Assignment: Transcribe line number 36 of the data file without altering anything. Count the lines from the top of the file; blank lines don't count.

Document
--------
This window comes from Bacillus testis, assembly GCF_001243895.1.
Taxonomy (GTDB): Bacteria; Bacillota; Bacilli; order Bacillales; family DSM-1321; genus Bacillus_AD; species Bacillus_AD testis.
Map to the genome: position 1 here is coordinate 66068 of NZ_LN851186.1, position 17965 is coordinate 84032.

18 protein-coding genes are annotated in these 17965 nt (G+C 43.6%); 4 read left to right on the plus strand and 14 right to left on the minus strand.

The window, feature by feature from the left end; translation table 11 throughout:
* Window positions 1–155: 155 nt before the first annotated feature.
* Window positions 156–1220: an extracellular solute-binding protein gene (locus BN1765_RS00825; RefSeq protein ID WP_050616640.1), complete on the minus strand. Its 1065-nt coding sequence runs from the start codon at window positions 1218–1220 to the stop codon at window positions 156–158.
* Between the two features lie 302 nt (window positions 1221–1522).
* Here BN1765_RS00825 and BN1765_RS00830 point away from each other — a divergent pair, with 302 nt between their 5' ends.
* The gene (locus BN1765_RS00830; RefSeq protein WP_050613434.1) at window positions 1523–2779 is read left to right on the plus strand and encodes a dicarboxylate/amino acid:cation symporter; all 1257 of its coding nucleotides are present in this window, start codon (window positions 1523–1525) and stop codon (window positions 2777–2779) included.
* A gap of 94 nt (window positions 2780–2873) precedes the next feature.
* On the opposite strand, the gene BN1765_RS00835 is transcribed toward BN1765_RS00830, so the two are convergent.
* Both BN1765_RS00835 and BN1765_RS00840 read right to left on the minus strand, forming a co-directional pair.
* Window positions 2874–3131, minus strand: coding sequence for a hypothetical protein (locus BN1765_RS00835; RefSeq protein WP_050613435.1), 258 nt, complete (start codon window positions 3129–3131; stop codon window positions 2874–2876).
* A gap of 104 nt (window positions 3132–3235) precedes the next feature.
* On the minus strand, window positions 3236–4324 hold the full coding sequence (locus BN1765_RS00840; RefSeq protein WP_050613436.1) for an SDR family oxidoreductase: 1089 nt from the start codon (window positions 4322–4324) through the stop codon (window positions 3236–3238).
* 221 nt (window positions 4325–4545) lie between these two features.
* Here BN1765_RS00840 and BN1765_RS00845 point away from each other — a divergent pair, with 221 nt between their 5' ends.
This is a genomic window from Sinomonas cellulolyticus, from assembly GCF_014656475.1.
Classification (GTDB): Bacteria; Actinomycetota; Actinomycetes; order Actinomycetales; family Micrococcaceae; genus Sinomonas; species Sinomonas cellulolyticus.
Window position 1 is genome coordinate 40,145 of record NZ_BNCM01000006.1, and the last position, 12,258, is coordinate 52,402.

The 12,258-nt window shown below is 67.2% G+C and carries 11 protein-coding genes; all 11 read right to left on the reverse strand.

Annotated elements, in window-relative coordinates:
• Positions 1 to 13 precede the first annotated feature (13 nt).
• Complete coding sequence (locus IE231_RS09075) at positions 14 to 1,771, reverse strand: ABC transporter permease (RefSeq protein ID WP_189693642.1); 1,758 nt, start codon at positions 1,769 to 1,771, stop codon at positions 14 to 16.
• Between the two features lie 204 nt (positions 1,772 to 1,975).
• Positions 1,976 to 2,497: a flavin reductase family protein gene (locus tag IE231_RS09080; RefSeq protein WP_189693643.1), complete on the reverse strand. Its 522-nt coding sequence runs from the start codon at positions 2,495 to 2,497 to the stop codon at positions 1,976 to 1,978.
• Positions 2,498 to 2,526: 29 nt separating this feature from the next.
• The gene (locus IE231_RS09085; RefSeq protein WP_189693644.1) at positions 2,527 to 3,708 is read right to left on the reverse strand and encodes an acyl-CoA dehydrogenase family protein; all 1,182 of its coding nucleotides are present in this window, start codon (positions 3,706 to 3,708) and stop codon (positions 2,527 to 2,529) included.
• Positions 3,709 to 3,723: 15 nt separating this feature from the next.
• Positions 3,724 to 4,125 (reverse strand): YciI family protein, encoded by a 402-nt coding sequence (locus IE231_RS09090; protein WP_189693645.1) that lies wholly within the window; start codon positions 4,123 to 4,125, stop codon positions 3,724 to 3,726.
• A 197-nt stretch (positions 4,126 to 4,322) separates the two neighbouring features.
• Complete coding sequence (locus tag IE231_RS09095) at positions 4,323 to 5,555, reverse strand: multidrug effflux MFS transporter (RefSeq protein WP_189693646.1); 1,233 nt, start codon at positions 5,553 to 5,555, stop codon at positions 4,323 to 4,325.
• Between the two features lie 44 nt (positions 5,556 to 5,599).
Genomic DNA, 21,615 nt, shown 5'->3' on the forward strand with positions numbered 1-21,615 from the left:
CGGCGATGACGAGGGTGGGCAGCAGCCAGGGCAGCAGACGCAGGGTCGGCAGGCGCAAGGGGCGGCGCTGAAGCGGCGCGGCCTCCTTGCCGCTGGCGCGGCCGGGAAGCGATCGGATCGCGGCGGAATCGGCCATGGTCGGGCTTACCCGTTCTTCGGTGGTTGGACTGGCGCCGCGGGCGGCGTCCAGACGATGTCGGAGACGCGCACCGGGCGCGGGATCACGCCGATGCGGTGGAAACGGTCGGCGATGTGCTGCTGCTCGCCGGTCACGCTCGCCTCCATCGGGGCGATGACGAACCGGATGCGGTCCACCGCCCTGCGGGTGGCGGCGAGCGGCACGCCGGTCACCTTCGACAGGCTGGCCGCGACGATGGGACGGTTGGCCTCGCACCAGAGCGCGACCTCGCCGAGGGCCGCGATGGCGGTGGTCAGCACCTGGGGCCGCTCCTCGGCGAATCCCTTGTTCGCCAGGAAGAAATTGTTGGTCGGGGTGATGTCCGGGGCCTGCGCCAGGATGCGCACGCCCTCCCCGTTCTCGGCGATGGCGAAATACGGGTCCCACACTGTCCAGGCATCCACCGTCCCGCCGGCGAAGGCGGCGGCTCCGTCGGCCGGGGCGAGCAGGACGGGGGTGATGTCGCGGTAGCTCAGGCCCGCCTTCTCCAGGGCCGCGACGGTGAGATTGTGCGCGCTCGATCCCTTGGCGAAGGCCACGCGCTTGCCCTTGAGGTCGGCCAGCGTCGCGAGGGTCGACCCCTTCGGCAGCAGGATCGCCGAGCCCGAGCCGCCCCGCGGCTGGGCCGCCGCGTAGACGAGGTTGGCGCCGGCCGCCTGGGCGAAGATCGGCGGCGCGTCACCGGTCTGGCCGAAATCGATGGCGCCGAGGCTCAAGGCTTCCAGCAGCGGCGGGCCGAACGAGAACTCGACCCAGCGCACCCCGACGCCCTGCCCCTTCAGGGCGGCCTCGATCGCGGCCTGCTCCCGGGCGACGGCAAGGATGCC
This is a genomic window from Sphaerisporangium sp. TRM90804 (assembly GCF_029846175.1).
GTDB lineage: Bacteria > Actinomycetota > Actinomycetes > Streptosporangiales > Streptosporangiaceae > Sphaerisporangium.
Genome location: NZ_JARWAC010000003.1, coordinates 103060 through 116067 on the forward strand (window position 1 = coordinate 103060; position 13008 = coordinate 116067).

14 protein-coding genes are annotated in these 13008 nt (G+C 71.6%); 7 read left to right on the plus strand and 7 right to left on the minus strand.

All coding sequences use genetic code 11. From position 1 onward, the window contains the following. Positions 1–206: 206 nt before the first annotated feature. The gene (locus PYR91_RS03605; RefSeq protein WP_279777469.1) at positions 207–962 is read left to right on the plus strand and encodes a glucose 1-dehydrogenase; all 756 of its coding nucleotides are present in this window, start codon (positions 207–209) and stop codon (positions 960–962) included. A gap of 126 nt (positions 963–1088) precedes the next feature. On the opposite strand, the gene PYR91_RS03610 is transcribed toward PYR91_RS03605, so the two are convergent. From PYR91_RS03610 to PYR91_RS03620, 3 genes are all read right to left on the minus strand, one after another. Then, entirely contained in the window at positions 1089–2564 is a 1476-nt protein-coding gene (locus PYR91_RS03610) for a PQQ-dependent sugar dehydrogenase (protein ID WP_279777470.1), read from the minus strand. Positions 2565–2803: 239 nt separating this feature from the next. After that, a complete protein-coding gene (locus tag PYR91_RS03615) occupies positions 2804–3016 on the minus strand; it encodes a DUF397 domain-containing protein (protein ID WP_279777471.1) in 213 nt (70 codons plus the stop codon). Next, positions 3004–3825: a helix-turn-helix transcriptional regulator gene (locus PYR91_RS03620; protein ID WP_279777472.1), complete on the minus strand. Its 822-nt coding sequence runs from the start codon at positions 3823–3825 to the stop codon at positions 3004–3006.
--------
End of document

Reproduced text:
CGGCGATGACGAGGGTGGGCAGCAGCCAGGGCAGCAGACGCAGGGTCGGCAGGCGCAAGGGGCGGCGCTGAAGCGGCGCGGCCTCCTTGCCGCTGGCGCGGCCGGGAAGCGATCGGATCGCGGCGGAATCGGCCATGGTCGGGCTTACCCGTTCTTCGGTGGTTGGACTGGCGCCGCGGGCGGCGTCCAGACGATGTCGGAGACGCGCACCGGGCGCGGGATCACGCCGATGCGGTGGAAACGGTCGGCGATGTGCTGCTGCTCGCCGGTCACGCTCGCCTCCATCGGGGCGATGACGAACCGGATGCGGTCCACCGCCCTGCGGGTGGCGGCGAGCGGCACGCCGGTCACCTTCGACAGGCTGGCCGCGACGATGGGACGGTTGGCCTCGCACCAGAGCGCGACCTCGCCGAGGGCCGCGATGGCGGTGGTCAGCACCTGGGGCCGCTCCTCGGCGAATCCCTTGTTCGCCAGGAAGAAATTGTTGGTCGGGGTGATGTCCGGGGCCTGCGCCAGGATGCGCACGCCCTCCCCGTTCTCGGCGATGGCGAAATACGGGTCCCACACTGTCCAGGCATCCACCGTCCCGCCGGCGAAGGCGGCGGCTCCGTCGGCCGGGGCGAGCAGGACGGGGGTGATGTCGCGGTAGCTCAGGCCCGCCTTCTCCAGGGCCGCGACGGTGAGATTGTGCGCGCTCGATCCCTTGGCGAAGGCCACGCGCTTGCCCTTGAGGTCGGCCAGCGTCGCGAGGGTCGACCCCTTCGGCAGCAGGATCGCCGAGCCCGAGCCGCCCCGCGGCTGGGCCGCCGCGTAGACGAGGTTGGCGCCGGCCGCCTGGGCGAAGATCGGCGGCGCGTCACCGGTCTGGCCGAAATCGATGGCGCCGAGGCTCAAGGCTTCCAGCAGCGGCGGGCCGAACGAGAACTCGACCCAGCGCACCCCGACGCCCTGCCCCTTCAGGGCGGCCTCGATCGCGGCCTGCTCCCGGGCGACGGCAAGGATGCC